As Franklin D. Roosevelt once said, “A smooth sea never produced a skilled sailor,” and the COVID-19 pandemic is no exception. As regulations lift and many employees are immersed in the waters of remote work, many business leaders are sorting through what a flexible workplace will look like in the future.
With an increased appetite for workplace flexibility and a new kind of employer/employee reciprocity on the rise, there may never be a time when 100 percent of an employee base is back in the office. To strike the right balance, organizations will require tailored approaches and deeper discussions. They need to ensure employees are empowered to deliver excellent customer experiences while honoring their trust. By working to accommodate employee post-pandemic work styles, employers won’t just be helping their businesses but also the people who keep them running.
Work Style Over Space
Cultivating a work environment—and culture—that meets specific post-pandemic work styles will greatly serve employers.
Since March of last year, we’ve invited employees into our homes (digitally), and they have invited us into theirs. We’ve met their spouses, children, and dogs and cats alike. We’ve become accustomed to their more relaxed dress code, their mementos, their home décor. The working environment has gotten tremendously casual and intimate.
In light of this, this reorientation will require an even higher level of mutual trust between employer and employee. The employer should set high expectations, giving autonomy to employees, and hold them accountable for performance. They shouldn’t try to manage how, when, and where they work. In exchange, employees can experience a greater acceptance of work/life integration. As some re-enter the office space with an eye toward personal and familial obligations, this will be beneficial. It will also be valuable to others who remain in home offices, continuing to mesh their lives with the work they love.
How to Accommodate Post-Pandemic Work Styles
For any organization, it won’t be possible to duplicate company culture as it once was. Instead, to adapt and advance, culture must evolve, while keeping the organization’s core values intact.
Here are a few things leaders can do to navigate the workplace of the future while keeping employees’ post-pandemic work styles at top of mind.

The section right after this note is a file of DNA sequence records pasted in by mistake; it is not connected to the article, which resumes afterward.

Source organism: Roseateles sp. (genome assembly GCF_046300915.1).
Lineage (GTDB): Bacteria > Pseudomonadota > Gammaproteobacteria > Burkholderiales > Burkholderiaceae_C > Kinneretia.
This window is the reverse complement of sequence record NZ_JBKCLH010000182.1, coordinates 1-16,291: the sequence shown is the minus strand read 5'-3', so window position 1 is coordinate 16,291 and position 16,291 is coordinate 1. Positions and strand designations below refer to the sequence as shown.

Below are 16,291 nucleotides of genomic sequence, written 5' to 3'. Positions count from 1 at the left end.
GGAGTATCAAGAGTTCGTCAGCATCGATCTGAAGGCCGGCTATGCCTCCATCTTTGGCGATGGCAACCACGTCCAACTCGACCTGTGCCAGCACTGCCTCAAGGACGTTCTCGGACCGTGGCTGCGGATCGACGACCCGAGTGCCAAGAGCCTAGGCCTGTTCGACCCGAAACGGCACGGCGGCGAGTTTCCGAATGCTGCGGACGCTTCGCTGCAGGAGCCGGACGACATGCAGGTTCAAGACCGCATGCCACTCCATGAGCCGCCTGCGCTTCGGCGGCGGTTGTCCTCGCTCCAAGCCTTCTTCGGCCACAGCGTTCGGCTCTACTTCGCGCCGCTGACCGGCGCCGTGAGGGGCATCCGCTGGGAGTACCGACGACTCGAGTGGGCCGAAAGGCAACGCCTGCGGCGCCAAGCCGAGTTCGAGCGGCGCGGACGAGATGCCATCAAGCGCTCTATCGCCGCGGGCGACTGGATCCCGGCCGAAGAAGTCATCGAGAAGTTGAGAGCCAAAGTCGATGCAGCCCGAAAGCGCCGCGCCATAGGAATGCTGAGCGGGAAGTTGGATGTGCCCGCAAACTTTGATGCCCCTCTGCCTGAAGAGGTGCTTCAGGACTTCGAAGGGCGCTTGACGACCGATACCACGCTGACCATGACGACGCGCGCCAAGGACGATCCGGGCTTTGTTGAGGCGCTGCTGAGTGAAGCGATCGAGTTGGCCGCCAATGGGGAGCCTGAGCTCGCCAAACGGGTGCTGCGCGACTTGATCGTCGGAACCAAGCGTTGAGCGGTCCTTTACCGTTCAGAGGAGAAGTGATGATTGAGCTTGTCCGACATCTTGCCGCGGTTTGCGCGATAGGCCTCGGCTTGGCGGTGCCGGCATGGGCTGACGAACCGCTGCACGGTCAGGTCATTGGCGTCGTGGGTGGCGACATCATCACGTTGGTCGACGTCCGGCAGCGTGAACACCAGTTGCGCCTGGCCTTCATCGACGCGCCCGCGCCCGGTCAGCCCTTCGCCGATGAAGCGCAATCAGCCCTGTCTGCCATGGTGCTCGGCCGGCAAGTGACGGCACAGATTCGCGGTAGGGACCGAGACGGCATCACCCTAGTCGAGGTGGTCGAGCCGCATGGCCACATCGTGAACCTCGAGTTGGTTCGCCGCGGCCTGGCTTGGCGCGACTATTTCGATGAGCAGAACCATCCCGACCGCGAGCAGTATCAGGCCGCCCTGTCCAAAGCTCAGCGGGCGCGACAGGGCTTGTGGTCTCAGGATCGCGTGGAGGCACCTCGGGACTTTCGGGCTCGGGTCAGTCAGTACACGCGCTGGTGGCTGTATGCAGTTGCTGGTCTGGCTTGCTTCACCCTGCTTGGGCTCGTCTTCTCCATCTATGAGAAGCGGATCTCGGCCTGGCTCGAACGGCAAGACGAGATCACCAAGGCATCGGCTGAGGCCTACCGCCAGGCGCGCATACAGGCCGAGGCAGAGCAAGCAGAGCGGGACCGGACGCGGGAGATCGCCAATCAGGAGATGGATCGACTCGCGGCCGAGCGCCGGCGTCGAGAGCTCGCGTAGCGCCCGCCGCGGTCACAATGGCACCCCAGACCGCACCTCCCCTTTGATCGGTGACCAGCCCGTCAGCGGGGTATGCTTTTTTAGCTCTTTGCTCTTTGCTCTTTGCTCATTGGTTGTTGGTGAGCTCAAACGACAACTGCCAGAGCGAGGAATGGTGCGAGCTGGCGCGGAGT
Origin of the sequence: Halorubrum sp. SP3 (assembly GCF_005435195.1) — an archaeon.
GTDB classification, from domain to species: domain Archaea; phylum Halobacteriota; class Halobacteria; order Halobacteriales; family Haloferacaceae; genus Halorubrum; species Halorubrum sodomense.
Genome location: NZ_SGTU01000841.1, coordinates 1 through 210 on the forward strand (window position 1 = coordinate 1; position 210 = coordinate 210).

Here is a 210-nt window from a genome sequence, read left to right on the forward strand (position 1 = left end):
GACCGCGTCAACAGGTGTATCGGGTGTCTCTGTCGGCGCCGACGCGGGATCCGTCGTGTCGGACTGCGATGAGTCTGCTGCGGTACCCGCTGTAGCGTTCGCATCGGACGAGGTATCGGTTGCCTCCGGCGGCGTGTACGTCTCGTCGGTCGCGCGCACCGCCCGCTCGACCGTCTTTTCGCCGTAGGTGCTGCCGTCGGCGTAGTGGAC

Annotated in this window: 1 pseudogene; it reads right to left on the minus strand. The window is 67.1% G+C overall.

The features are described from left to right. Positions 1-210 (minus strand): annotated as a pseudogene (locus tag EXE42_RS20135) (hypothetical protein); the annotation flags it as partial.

Ensure Employees Co-Create the New Norm
It’s imperative to understand employees’ needs and hopes for this new world of work. You can achieve this through active listening via focus groups, ongoing employee pulse surveys, employee advisory groups, and honest discussions between managers and direct reports. Maintain the non-negotiables of culture and let go of any leave-behind elements of culture that can disappear. After gathering employee insights, leaders can co-create an envisioned future. One where the employee is involved in the development, understanding, and communication of that future so they can adopt, advocate for, and believe in it.
Hold Tight to Core Values
Regardless of work location, a company’s core values must hold steadfast. From hiring employees to making important business decisions, leaders should remain true to their core values and use them as guideposts.
Focus on the Mission
Mission-driven organizations are more important than ever. They keep people connected and engaged when not seeing each other every day. It’s crucial to instill companywide messages that employees are more than a “workforce.” Rather, they’re a community of like-minded individuals who equally share in the company’s mission.
Operate from a Place of Compassion
Empathy is key. It’s vital to take employees’ physical and mental wellness into consideration. Many still struggle with mental health issues due to the effects of quarantine. Consider this when interacting with employees and making plans for their work future.
Create Ways to Communicate and Connect
Many employees experience office FOMO (fear of missing out). To combat this, position the office as a social gathering place for collaboration, mentoring, development, community-building, and more. In lieu of the historical face-to-face time, design other ways for employees to communicate and connect. Some examples of this are weekly social meetings, all-hands-on-deck brainstorms, fitness and cooking challenges, or virtual meditation breaks.
The work world will never be the same. Still, with high levels of trust, communication, and vulnerability, companies can work with employees to cultivate and accomodate post-pandemic work styles.